2. In the ‘Place Mode’ tool select the ‘Shadow Stealth’ section.
  3. Drag one of Shadow Light Actors from the ‘Place Mode’ tool to the level viewport.
Existing Map Conversion

If you have a map that you would like to quickly convert to usable with Shadow Stealth plugin, you can use convenient ‘Add Shadow Lights’ option in ‘Level Editor’ context menu:

  1. In the ‘Level Editor’ viewport click on any actor to select it.
  2. Press ‘Ctrl+A’ on the keyboard to select all actors on the map. Optionally you could select only actors containing Light Components you want to convert.
  3. Right-click on any actor in the ‘Level Editor’ viewport to open the context menu with all actors still selected.
  4. Click on the ‘Add Shadow Lights’ option in the ‘Shadow Stealth’ category. If you cannot see this option, there are no dynamic Light Components without corresponding Shadow Light Component attached.
Shadow Light Components

The most versatile method is to attach the Shadow Light Component to Light Component through ‘Components’ panel in ‘Blueprint Editor’ or ‘Components’ section in ‘Details’ panel in ‘Level Editor’:

  1. Select the Light Component you want to use with the Shadow Stealth plugin.
  2. Click the ‘+ Add Component’ button.
  3. In the search bar in the popup menu type ‘Shadow’.
  4. From visible components choose the Shadow Light Component corresponding to the Light Component you’ve selected.

Player Setup

The most important class in the Shadow Stealth plugin is ShadowStealthComponent.


For an actor to take advantage of the ShadowStealthCompnent, it has to be attached to another scene component that has some sockets/bones defined. The most natural setup is a Character actor with ShadowStealthComponent attached to the SkeletalMeshComponent. There are multiple ways you can create one.

If you’re starting from scratch, you can create a new Character blueprint using ShadowStealthCharacter class as its base:

  1. Right-click anywhere in the main panel of the ‘Content Browser’.
  2. From the popup menu choose ‘Blueprint Class’ in the ‘Create Basic Asset’ section.
  3. In the search bar located in the ‘All Classes’ section type ‘Shadow’.
  4. From filtered classes choose ShadowStealthCharacter and click the ‘Select’ button.
  5. Name your new Character blueprint appropriately.

If you have a Character blueprint that derives directly from the Character class, you can just change the parent class to ShadowStealthCharacter:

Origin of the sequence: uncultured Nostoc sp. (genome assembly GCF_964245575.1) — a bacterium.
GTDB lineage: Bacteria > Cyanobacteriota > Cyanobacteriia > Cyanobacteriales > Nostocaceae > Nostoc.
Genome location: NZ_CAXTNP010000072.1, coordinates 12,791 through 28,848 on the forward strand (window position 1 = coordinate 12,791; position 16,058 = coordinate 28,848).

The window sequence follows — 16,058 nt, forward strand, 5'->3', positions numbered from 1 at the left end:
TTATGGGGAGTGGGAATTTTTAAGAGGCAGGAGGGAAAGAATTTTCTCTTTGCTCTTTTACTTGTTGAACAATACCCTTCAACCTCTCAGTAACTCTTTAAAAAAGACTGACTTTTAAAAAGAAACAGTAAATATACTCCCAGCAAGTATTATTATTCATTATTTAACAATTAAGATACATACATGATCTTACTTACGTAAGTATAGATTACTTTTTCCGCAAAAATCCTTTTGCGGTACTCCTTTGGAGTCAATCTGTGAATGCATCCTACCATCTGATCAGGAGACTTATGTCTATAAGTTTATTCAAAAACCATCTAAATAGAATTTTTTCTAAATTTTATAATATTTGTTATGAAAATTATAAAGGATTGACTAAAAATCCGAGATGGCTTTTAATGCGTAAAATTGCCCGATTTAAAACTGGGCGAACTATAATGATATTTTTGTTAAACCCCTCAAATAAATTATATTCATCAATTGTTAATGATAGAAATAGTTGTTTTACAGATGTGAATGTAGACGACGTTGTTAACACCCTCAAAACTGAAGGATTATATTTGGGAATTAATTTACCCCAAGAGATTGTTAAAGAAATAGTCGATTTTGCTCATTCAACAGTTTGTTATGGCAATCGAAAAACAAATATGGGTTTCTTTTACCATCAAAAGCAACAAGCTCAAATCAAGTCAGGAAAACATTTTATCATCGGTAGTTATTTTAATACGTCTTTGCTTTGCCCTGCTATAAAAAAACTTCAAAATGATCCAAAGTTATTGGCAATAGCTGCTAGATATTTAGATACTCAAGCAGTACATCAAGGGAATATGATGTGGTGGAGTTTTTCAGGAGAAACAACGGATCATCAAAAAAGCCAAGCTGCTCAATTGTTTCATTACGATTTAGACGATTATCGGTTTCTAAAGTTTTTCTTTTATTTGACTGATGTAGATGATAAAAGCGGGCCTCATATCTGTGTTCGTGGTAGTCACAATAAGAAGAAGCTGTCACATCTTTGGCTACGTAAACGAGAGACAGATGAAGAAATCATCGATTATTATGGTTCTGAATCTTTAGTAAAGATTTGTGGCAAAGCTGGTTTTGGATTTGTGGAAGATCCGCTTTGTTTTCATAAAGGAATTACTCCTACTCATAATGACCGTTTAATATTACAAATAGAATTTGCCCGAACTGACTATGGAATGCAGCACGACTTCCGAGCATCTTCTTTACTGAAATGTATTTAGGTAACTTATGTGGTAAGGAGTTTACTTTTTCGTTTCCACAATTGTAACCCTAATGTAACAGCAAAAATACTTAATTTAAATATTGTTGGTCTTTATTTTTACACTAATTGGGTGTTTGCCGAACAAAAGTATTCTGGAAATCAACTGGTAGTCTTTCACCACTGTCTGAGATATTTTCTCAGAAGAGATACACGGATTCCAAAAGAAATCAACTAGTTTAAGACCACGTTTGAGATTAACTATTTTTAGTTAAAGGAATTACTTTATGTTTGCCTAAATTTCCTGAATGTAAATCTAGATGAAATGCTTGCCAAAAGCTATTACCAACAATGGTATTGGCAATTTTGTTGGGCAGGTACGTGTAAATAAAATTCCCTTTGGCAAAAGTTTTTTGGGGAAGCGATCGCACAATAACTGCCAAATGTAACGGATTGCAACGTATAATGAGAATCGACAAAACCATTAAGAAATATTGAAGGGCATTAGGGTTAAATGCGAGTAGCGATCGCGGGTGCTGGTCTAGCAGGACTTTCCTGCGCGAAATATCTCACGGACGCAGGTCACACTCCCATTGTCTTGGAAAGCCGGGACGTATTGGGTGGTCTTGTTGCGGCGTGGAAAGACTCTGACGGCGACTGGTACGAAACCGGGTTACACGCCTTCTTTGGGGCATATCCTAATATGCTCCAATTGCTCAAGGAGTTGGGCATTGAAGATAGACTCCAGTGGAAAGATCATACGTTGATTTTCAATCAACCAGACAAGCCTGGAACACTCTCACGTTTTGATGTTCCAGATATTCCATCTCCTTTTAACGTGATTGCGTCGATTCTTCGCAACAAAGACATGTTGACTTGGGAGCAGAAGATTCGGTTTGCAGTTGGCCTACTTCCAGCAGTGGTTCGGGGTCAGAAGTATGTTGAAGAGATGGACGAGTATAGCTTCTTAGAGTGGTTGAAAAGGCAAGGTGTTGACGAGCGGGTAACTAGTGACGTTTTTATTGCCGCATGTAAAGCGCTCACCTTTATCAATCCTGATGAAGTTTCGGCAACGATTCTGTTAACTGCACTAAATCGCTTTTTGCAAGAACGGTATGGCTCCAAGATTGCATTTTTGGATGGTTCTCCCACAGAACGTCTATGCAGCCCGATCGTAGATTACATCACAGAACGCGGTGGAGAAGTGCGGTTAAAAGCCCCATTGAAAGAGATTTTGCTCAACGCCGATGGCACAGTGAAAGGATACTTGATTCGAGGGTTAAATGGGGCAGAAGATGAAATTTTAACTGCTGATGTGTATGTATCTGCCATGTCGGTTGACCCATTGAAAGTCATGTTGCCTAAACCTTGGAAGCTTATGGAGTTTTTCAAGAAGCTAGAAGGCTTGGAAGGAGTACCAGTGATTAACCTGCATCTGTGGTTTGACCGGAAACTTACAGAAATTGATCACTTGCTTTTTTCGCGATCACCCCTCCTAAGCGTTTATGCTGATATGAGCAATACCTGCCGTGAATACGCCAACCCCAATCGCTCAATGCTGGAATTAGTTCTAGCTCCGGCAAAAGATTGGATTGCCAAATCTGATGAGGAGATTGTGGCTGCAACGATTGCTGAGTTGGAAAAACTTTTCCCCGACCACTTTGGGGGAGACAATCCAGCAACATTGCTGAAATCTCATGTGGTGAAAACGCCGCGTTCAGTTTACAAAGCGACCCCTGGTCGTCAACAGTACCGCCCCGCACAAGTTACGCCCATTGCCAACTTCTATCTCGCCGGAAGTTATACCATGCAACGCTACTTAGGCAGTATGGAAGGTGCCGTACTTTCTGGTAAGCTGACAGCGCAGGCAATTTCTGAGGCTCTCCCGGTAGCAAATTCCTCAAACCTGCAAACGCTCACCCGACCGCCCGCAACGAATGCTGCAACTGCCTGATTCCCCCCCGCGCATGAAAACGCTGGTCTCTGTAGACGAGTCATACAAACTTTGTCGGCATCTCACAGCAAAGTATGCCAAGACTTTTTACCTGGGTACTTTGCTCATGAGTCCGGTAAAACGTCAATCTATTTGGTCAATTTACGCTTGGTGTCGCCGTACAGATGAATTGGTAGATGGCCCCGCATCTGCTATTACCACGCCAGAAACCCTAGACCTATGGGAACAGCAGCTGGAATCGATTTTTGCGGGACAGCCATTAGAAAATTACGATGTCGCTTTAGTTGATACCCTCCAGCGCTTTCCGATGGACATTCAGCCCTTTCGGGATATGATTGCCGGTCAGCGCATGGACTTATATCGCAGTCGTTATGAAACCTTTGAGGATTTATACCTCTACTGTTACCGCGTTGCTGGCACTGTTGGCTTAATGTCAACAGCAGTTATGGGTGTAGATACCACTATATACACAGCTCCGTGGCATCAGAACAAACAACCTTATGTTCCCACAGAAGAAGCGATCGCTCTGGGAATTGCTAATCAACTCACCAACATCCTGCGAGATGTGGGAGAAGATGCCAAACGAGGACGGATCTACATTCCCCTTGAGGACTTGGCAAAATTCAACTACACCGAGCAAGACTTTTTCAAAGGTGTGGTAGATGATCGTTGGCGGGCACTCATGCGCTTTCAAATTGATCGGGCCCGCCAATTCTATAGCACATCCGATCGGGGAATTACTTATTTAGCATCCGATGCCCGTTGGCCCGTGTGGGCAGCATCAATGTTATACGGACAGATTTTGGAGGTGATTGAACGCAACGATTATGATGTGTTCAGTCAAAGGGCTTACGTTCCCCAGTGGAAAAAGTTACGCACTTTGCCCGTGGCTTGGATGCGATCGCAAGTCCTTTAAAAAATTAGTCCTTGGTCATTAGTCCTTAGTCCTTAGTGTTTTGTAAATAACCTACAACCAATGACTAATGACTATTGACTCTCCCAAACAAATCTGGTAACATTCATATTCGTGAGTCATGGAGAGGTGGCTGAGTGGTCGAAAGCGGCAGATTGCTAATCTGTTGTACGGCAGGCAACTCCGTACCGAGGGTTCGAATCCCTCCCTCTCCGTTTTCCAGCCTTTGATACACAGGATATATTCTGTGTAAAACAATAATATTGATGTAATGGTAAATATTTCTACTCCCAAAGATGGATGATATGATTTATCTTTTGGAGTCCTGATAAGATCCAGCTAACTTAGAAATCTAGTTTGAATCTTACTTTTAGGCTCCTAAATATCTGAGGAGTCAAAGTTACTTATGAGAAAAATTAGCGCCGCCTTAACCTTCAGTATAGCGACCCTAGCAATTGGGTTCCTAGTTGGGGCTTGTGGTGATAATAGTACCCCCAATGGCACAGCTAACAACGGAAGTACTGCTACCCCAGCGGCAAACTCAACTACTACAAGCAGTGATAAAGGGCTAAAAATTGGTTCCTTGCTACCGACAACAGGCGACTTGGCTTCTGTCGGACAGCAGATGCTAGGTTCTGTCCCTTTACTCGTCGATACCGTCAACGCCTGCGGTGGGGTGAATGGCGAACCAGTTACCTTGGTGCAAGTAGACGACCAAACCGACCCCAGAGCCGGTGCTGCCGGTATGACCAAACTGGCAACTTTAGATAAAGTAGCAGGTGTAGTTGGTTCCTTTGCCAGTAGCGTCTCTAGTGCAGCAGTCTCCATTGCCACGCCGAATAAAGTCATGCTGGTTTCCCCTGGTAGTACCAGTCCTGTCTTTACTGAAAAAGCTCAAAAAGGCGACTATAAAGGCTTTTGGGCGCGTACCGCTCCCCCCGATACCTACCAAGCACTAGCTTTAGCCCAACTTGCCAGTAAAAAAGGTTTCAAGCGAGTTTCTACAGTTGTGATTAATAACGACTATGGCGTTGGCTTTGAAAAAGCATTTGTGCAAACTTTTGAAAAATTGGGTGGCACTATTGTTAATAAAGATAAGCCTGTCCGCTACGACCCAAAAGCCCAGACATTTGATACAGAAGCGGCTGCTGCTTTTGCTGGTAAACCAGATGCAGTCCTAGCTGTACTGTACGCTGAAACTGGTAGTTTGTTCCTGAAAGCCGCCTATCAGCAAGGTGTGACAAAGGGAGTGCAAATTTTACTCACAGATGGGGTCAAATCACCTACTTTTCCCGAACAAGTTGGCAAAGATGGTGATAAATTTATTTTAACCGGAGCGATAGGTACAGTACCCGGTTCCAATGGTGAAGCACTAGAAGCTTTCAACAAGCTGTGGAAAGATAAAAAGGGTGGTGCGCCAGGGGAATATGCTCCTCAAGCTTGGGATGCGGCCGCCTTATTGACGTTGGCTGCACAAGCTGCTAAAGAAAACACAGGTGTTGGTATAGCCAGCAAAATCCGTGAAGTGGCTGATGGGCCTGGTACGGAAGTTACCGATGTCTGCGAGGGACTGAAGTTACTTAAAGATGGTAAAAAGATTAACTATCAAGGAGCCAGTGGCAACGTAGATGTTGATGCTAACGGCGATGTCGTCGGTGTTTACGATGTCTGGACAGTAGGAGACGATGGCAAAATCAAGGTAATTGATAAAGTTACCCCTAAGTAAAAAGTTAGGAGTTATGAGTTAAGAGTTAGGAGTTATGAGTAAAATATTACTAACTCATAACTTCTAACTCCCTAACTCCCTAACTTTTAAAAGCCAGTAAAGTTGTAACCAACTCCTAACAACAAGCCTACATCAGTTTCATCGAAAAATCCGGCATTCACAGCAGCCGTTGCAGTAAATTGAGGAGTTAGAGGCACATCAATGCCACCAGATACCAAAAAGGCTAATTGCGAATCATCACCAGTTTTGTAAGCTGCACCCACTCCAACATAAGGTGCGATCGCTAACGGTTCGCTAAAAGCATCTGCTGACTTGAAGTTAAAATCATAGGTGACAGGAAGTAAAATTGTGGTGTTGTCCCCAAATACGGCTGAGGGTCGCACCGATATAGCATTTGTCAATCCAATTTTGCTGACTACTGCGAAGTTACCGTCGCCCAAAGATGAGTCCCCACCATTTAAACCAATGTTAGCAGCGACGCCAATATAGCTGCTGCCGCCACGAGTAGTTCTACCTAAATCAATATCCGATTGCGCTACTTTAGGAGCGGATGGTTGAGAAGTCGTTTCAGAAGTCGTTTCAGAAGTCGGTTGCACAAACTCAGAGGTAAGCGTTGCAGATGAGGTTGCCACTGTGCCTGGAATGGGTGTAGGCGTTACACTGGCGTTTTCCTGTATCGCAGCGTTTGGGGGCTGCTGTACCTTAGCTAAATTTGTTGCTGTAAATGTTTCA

1. Open your Character blueprint in the ‘Blueprint Editor’.
  2. In the ‘Toolbar’ window click the ‘Edit Class Settings’ button (fifth one by default).
  3. In the ‘Details’ window click the ‘Parent Class’ combo box in the ‘Class Options’ section.
  4. In the search bar in the popup menu type ‘Shadow’.
  5. From filtered classes choose ‘ShadowStealthCharacter’.

If your Character blueprint is a part of a hierarchy of classes with the Character class at its base, you can do the above for the ancestor that derives directly from the Character class. Some other blueprints will unnecessarily have the ShadowStealthComponent, but without ‘Test Sockets’ configured it will be free.

If for some reason, you are unable to derive your character from ShadowStealthCharacter, you can add ShadowStealthComponent to it. The downside is that the AIPerception integration won’t work, because it has to be implemented with an Actor, not a Component.

  1. Open your Character blueprint in the ‘Blueprint Editor’.
  2. In the Components window choose the ‘Mesh’ component.
  3. Click the ‘+ Add Component’ button.
  4. In the search bar in the popup menu type ‘Shadow’.
  5. From filtered classes choose the ‘ShadowStealth’ component.

By now you should have a Character blueprint with ShadowStealthComponent in it. The next step is to set sockets, from the parent component, that will be tested for light intensity.

  1. Open your Character blueprint in the ‘Blueprint Editor’.
  2. In the ‘Components’ window choose the ‘ShadowStealth’ component.
  3. In the ‘Details’ window locate the ‘Shadow Stealth’ category.
  4. Click the ‘+’ button next to the ‘Test Sockets’ property.
  5. Click on the combo box of the new ‘Test Sockets’ element.
  6. Select the socket/bone you want to participate in light intensity computations.

You can choose as many sockets as you want, but remember that each new socket will add to the CPU usage of the Shadow Stealth plugin.

Test Self Location

You can also choose to test the location of the component itself. It will be treated as an additional socket and can be used by itself or with other sockets.

  1. Open your Character blueprint in the ‘Blueprint Editor’.
  2. In the ‘Components’ window choose the ‘ShadowStealth’ component.
  3. In the ‘Details’ window locate the ‘Shadow Stealth’ category.
  4. Check the ‘Test Self Location’ checkbox.
Shadow Method

You can choose the method used to combine all the sockets to produce the light intensity for the whole component. Available methods are:

  • Max – maximum value,
  • Min – minimum value,
  • Mean – mean (average) value,
  • Median – median value.

To choose the method you have to:

  1. Open your Character blueprint in the ‘Blueprint Editor’.
  2. In the ‘Components’ window choose the ‘ShadowStealth’ component.